DPL 2018: A Letter from the Director

Digital Pedagogy Lab 2018 is fast approaching. The event begins in six weeks (the countdown on our front page tells me so!), and I’ve been working with our faculty, the amazing staff at DTLT, and our fellows and workshop leaders to help make this year the best Lab yet. We’re offering a total of thirteen courses across the five days, featuring twelve faculty (our largest group so far), seven amazing fellows, and two keynotes worth standing in line for.

Our current schedule for the Lab is online. And don’t miss our Workshops page, featuring workshops by this year’s fellows and more.

Already, over 150 folks are registered to attend. Joining us this year are:

  • Attendees from South Africa, South America, Canada, Europe, and the UK;
  • Groups from eight institutions, including Middlebury College, University of Colorado at Denver, Virginia Tech, Central New Mexico Community College, University of Alabama, Muhlenberg College, and more;
  • More than 20 faculty from University of Mary Washington;
  • and K12 educators from across North America.

As well, in keeping with our quest for openness and accessibility, over 30% of those attending are joining us on scholarship, fellowship, or their registration is free thanks to individual donations or those made by our own DPL teachers.

Digital Pedagogy Lab pursues a commitment to education through pedagogy and outreach. We advocate for students and teachers, the proliferation of voices across education, and the ongoing investigation and creative implementation of critical and digital pedagogies. Our events bring together a widely dispersed community invested in and passionate about teaching, learning, and social justice against a backdrop of digital and educational technology.

With 150+ people attending from around the world, DPL 2018 will be a rumpus of creative energy, insightful collaboration, and mad genius.

Storymaking at the Lab

Cuban-American anthropologist Ruth Behar writes, “One thing remains constant about our humanity—that we must never stop trying to tell stories of who we think we are. Equally, we must never stop wanting to listen to each other’s stories.”

And so I’m very pleased to announce a special project taking place at this year’s Digital Pedagogy Lab. With help from Lora Taub-Pervizpour of Muhlenberg College, Martha Burtis of the UMW Digital Knowledge Center, Jess Reingold of DTLT, and others, we will offer several different opportunities to tell your story, reflect on your teaching and learning, or send messages out to the critical pedagogy community.

Lora told me once that there is a need to document this community, the effort it is making, how it is thinking about education and learning in new ways, in progressive ways, in revolutionary ways. Critical pedagogy is a project located in and concerned with history—our historical moment, our agency as historical subjects—and it is only in conversation with each other that we begin to fully understand that historical moment and ourselves as makers of that history.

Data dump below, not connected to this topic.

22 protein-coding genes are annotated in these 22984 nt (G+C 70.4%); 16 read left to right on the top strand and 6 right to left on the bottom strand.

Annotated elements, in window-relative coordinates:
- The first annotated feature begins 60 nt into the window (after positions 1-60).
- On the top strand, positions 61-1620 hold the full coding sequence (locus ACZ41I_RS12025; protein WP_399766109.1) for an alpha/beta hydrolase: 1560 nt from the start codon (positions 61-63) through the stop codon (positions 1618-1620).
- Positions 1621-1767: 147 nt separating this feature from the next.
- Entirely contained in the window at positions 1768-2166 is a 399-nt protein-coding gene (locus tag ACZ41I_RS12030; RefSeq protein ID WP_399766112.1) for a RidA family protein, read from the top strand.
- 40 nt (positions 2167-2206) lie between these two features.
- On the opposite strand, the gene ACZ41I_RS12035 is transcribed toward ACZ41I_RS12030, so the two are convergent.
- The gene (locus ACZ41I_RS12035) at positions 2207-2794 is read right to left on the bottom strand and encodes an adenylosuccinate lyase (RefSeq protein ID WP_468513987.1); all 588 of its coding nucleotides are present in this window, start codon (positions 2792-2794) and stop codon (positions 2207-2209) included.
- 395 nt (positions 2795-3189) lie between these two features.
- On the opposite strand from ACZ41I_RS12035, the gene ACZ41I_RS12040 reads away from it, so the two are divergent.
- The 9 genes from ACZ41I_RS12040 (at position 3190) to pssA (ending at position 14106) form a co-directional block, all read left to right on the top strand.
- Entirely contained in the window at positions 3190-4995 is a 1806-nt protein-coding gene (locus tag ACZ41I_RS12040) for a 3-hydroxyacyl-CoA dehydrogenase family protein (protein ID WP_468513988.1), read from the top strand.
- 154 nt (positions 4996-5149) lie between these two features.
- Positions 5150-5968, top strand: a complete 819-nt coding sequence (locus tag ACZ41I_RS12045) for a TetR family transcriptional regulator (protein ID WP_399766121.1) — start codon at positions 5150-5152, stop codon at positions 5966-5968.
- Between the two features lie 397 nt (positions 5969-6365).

I’m excited that this year, everyone who attends will become part of the story of critical digital pedagogy and Digital Pedagogy Lab. (Don’t want your photo taken, or your story recorded? No problem! We’ll have special “no photo please” stickers you can put on your name badge to ensure your privacy.)

Leadership Lunch

Along with the dizzying array of courses and workshops, and the storymaking project, this year we’ve also added a Leadership Lunch. Held in the Maple Room next door to the cafeteria where we normally take our lunches, the Leadership Lunch will be open to anyone—seriously, anyone—who either occupies a leadership position in digital learning and teaching, or who considers themselves or hopes to be an influential voice at their institution, or in the wider community. The lunch will include a small bit of informal programming, and the opportunity to meet and collaborate with educators, technologists, and others who are making waves and pushing boundaries.

It’s my belief that the Lab must be a place where a cacophony of voices can be heard, where an upsurge of questioning and critique is the mode of the day. And to make this happen, no door is left unopened.

I look forward to seeing you at Digital Pedagogy Lab this summer. If you have any questions, please reach out to me at dpl@umw.edu.

Haven't Registered Yet? There's Still Time!


Photo by Steve Johnson on Unsplash

Sean Michael Morris

Among with Digital Pedagogy Lab

Sean Michael Morris is the Director of Digital Pedagogy Lab and senior instructor of Learning Design and Technology at the University of Colorado Denver.

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